Record Labels Vs Thomas-Rasset – Take 2

The only person to lose a song-sharing lawsuit to the recording industry is now the only person to lose two song-sharing lawsuits.

On June 18 a federal jury in Minneapolis ruled Jammie Thomas-Rasset “committed willful violation” of the copyrights on 24 songs and awarded the major labels $1.92 million in damages, which works out to $80,000 per song.

Which is probably enough to make Thomas-Rasset wish she didn’t get a retrial. The first jury awarded the labels only $222,000, or $9,250 per song.

During her first trial the recording industry claimed she made more than 1,700 songs available. However, as in most infringement cases, the plaintiff often includes only a few examples in the complaint. In the case of the recording industry vs. Thomas-Rasset, the labels cited only 24 examples.

The recording industry sued Jammie Thomas-Rasset for illicitly providing songs for distribution through peer-to-peer networks in 2007, giving the 32-year-old Brainerd, Minn., woman the dubious honor of being the first person sued by the Recording Industry Association of America for song sharing to actually have her day in court. Other individuals sued for sharing copyrighted songs on P2P networks opted to settle with the recording industry instead, usually paying fines amounting to a few thousand dollars.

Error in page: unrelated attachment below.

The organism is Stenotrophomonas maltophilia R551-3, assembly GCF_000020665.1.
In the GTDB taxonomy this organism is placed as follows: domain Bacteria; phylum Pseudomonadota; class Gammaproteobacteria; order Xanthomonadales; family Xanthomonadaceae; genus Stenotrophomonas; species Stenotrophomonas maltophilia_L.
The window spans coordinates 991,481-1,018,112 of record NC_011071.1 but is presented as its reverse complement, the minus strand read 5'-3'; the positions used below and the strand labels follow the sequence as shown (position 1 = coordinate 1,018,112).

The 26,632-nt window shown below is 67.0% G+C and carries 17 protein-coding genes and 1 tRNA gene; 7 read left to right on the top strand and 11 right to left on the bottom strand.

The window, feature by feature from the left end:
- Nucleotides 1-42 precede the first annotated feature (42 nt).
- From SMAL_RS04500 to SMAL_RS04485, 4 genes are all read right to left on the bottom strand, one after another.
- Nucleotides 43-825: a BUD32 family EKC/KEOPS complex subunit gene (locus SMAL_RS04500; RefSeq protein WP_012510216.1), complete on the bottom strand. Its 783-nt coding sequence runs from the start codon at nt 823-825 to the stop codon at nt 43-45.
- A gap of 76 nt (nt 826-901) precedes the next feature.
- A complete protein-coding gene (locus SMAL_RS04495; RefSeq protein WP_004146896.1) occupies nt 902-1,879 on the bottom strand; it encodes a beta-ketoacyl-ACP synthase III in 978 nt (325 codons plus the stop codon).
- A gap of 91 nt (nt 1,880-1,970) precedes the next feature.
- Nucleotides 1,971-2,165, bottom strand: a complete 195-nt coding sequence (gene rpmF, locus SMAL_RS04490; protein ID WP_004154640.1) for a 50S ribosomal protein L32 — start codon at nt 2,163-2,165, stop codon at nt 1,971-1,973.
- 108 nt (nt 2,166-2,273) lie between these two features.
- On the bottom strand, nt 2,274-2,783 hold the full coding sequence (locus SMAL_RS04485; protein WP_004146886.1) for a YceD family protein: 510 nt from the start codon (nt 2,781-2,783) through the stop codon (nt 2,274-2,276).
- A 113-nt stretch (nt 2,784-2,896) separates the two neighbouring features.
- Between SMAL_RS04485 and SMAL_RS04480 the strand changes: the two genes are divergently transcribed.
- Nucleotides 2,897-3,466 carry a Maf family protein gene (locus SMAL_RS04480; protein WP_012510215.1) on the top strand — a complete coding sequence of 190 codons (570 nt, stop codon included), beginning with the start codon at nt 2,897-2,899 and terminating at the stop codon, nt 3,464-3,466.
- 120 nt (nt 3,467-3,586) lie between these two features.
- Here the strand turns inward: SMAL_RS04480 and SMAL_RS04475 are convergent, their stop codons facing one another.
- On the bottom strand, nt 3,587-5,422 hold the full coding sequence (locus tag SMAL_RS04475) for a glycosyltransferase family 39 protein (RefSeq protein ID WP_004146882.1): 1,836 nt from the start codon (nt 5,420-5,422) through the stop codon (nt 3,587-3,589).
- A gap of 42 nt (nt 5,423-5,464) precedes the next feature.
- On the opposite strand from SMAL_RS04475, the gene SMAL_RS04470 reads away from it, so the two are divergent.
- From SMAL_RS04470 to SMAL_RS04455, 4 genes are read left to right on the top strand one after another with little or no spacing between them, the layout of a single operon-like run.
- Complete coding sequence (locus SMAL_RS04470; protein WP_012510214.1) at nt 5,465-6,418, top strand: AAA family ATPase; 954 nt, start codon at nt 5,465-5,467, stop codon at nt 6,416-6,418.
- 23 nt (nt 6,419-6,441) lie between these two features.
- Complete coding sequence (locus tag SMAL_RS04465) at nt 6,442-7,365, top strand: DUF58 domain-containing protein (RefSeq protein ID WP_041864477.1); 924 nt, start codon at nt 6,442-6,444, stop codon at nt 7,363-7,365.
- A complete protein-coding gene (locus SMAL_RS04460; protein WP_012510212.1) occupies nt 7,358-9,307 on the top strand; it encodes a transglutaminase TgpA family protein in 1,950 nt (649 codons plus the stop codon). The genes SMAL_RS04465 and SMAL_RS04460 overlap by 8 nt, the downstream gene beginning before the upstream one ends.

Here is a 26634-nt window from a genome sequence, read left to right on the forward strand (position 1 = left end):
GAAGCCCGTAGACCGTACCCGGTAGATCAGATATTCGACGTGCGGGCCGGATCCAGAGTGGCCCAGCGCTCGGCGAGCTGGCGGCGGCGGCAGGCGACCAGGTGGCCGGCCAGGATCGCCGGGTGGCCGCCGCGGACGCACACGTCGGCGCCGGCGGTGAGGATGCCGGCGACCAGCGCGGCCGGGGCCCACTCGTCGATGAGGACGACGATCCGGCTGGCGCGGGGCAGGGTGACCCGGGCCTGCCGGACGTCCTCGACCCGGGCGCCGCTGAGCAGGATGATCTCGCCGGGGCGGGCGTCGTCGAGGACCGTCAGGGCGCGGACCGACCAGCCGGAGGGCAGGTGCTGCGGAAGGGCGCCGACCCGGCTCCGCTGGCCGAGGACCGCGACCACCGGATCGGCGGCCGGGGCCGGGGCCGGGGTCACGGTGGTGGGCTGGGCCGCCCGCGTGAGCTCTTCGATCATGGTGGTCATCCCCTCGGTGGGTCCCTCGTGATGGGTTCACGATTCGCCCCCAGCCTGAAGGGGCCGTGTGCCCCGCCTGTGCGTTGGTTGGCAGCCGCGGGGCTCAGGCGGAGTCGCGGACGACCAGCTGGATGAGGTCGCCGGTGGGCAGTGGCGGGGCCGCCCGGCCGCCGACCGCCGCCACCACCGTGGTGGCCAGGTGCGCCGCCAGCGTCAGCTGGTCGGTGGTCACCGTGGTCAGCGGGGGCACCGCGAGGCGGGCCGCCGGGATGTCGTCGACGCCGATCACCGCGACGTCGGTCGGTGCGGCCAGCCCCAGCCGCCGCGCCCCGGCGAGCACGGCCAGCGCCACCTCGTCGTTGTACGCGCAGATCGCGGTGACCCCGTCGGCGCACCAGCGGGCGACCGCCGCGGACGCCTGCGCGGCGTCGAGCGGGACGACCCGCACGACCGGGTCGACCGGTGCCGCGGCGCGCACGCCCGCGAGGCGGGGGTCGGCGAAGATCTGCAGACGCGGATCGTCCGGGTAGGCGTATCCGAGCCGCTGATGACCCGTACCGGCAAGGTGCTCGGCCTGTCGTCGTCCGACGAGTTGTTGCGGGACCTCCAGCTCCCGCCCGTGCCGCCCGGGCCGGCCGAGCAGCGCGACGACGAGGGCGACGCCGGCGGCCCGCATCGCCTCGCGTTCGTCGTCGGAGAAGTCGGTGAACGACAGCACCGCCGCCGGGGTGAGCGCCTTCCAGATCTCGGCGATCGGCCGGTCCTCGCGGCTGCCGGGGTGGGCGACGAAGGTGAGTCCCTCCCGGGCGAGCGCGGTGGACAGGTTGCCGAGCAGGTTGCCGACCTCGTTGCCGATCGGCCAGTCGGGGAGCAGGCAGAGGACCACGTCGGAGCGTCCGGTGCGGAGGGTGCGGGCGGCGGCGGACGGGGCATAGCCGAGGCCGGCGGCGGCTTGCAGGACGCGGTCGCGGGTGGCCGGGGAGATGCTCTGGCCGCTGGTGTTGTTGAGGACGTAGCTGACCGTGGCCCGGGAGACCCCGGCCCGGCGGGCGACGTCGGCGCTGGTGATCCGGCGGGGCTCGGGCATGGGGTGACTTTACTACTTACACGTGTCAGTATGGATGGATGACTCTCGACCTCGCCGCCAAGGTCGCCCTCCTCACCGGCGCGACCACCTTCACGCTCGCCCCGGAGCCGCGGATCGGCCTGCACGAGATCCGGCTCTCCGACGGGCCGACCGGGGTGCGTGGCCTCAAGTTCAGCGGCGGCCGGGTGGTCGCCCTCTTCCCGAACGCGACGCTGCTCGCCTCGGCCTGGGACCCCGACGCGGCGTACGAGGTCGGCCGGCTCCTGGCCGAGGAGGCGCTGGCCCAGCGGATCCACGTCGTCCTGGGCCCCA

But Thomas-Rasset decided to fight the civil charges brought by the recording industry, and her defeat made for another historic moment – the first P2P lawsuit resulting in an RIAA victory.

However, U.S. District Judge Michael Davis eventually concluded he erred on the side of the recording industry when he gave his final instructions to the jury and ordered a retrial.

What was it that Davis told the jury? Simply put, the judge said the recording industry didn’t need to prove Thomas-Rasset actually downloaded copyright-infringing songs belonging to the major labels.